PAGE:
Becoming a Skilled Iowa community is a great way for a city to attract new business to the area, offer valid proof of a qualified workforce and showcase economic growth opportunities.
The purposed of Skilled Iowa is to solve the lack of middle-skill workers available in the workforce. One way of combating this is offering up a free assessment test. The test — the National Career Readiness Certification assessment test — would then give a certification of bronze, silver, gold and platinum which can show potential employers a person’s qualifications for any position.
Newton Development Corporation Executive Director Frank Liebl and Newton Chamber of Commerce Executive Director Darrell Sarmento are working hard for Newton to gain the designation as a Skilled Iowa community.
The duo met with Craig Immerfall of Iowa Works recently to discuss the latest metrics and steps needed for Newton to earn that designation.
“I think the first objective is to get the companies to sign on as one of the Skilled Iowa companies,” Liebl said.
Currently, there are 1,978 Skilled Iowa businesses in the state and 29 in Newton. Newton is currently at 6.08 percent of its businesses and narrowing the gap on the goal of 10 percent of businesses.
Sarmento believes that a lot of people and companies haven’t embraced Skilled Iowa due to it being such a new initiative.
“Sometimes people just need a nudge. This is a good thing,” Sarmento said. “I think that’s the big thing, too. When something is new, people want to know it’s not going anywhere. Skilled Iowa is not going anywhere. It has got bi-partisan support, and no matter what side of the political aisle you fall on, it’s not going anywhere. It’s going to be a tool that is here to stay. So let’s just commit to doing it. It’s not going to be a one-year fad or something like that.”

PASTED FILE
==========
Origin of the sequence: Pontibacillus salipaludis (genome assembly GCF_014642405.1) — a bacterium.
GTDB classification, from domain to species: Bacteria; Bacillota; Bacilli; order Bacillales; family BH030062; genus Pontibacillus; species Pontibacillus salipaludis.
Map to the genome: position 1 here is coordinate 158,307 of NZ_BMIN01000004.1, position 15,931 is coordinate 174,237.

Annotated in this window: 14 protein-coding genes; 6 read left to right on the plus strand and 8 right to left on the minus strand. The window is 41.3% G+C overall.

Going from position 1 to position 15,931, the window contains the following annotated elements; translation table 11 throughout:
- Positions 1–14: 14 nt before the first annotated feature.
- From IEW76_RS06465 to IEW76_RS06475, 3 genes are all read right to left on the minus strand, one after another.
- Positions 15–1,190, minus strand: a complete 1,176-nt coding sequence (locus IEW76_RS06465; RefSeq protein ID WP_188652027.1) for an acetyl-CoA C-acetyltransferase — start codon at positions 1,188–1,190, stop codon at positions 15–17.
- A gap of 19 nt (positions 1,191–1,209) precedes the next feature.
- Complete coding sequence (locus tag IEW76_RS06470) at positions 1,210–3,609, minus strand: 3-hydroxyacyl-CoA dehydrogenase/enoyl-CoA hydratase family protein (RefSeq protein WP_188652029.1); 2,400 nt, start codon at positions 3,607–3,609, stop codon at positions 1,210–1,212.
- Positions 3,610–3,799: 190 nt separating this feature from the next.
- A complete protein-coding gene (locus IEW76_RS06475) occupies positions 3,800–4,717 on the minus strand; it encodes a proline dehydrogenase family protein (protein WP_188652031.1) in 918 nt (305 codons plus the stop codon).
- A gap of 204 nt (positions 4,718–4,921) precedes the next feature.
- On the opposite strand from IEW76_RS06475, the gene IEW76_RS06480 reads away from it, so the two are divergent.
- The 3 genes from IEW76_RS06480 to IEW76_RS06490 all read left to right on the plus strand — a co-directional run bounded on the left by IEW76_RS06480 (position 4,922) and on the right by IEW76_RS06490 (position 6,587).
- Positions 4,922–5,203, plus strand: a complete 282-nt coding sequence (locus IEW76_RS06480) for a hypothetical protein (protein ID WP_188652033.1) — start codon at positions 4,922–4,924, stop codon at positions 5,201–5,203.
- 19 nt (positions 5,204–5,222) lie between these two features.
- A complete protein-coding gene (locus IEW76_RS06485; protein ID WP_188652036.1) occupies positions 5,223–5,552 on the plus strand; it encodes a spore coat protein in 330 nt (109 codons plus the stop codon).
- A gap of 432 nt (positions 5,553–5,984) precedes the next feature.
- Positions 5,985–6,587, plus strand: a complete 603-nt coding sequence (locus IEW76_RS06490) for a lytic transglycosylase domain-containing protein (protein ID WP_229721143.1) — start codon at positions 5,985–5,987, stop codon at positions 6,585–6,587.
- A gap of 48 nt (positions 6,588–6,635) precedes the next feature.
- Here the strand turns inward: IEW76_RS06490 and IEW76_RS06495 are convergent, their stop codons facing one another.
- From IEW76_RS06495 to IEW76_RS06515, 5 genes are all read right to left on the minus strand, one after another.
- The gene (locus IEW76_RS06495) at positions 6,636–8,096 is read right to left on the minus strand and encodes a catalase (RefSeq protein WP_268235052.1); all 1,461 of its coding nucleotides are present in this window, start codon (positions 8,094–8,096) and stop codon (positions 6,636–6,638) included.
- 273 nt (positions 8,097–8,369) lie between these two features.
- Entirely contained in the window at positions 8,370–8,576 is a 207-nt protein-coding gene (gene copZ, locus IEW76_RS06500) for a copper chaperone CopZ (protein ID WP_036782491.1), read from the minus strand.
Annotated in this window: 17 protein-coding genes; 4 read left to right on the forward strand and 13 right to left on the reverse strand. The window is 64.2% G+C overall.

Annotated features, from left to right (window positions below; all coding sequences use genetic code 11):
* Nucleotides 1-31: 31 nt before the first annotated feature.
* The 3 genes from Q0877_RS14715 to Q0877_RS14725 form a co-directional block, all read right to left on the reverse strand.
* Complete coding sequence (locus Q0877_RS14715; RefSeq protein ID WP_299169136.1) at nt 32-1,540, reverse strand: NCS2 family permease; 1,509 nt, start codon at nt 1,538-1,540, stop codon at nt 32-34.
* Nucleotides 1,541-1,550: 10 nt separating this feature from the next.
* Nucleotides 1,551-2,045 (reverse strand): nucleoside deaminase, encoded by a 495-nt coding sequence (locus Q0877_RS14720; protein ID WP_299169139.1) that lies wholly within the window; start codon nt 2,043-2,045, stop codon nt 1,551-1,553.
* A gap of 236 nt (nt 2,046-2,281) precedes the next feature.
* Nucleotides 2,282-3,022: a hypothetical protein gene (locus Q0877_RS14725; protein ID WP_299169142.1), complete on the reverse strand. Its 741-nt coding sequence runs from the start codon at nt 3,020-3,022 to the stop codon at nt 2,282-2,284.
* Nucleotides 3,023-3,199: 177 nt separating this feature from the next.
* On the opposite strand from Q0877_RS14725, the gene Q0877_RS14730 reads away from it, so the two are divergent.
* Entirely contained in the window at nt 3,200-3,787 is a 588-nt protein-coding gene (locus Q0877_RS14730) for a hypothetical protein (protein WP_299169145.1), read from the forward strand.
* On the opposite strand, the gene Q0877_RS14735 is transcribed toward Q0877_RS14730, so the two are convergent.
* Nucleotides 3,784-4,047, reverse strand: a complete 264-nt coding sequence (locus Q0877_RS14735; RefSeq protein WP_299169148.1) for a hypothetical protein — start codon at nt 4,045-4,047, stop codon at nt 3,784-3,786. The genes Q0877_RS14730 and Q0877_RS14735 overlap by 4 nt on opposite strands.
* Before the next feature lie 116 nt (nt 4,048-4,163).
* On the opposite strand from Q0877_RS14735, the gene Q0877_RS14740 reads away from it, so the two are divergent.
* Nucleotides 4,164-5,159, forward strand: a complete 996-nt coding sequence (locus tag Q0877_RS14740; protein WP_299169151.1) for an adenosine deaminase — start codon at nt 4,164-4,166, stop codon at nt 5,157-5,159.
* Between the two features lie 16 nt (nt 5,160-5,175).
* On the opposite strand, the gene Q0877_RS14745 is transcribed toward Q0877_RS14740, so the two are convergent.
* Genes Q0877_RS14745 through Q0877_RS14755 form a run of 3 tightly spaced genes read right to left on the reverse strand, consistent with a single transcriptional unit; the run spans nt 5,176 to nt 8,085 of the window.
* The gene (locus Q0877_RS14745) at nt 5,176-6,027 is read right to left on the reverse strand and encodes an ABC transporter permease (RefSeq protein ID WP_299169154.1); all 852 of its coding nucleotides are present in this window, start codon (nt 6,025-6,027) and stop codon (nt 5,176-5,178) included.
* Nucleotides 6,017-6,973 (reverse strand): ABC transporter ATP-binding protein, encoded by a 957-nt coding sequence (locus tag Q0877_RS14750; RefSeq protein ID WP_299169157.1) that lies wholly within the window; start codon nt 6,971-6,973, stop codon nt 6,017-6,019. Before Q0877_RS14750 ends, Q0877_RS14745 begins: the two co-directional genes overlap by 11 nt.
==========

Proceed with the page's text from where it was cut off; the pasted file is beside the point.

Sarmento plans to use local media, his connections with local HR directors, and the NDC newsletters as a way of spreading the word on Skilled Iowa in Newton.
Liebl also mentioned that getting the Newton DMACC campus involved with the process could really help. The trio also suggested connecting with both Newton Senior High School and Basics & Beyond Alternative School to discuss the potential of having junior and senior students take the NCRC assessment.
The current metrics show that Newton is well on its way to attaining Skilled Community designation, possibly within the year. Member business employment has already surpassed the goal of 20 percent and currently sits at 28.49 percent.
Newton specific data was unavailable for the Unemployed NCRC Holders Work Force metric, but the Jasper County number was at 13.48 percent compared to the goal of 20 percent.
The biggest hindrance to Newton becoming a Skilled Iowa community is the Current Labor Force or Employed NCRC Holders metric, currently only 0.75 percent, compared to the 5 percent goal. This number indicates the percentage of currently employed Newton workers who have taken the test.
There was much discussion on how to get employers to get on board and have their employees take the assessment. One suggestion is to have employers inform employees of the Keytrain practice test, that is available free and online at skillediowa.org.
“We could set up a session where they learn about Keytrain so they know what to expect,” Liebl said. “If I’m working at a company right now and I go, ‘Ugh my employer wants me to take that test,’ and I come out there and all of a sudden I bomb this test. I’m going to be a little bit worried and say, ‘Gosh, what is my boss thinking of me? He thought I was a gold candidate and I come in as a bronze.’ Maybe that’s a feeling, maybe not.”
With Newton doing well in three of the four criteria categories for Skilled Iowa, Liebl and Sarmento are planning to really push to get that last number up significantly.
“For me, getting Skilled Iowa going as a part of our culture in the chamber,” Sarmento said. “Bringing public awareness to what it means to our community and our economic development (is important). I will begin to engage with all of those I network with.”
“I think the day is coming when companies say, ‘We will only interview you if you have a NCRC certificate,’” Liebl said.
Staff writer Ty Rushing may be contacted at (641) 792-3121, ext. 426, or at firstname.lastname@example.org.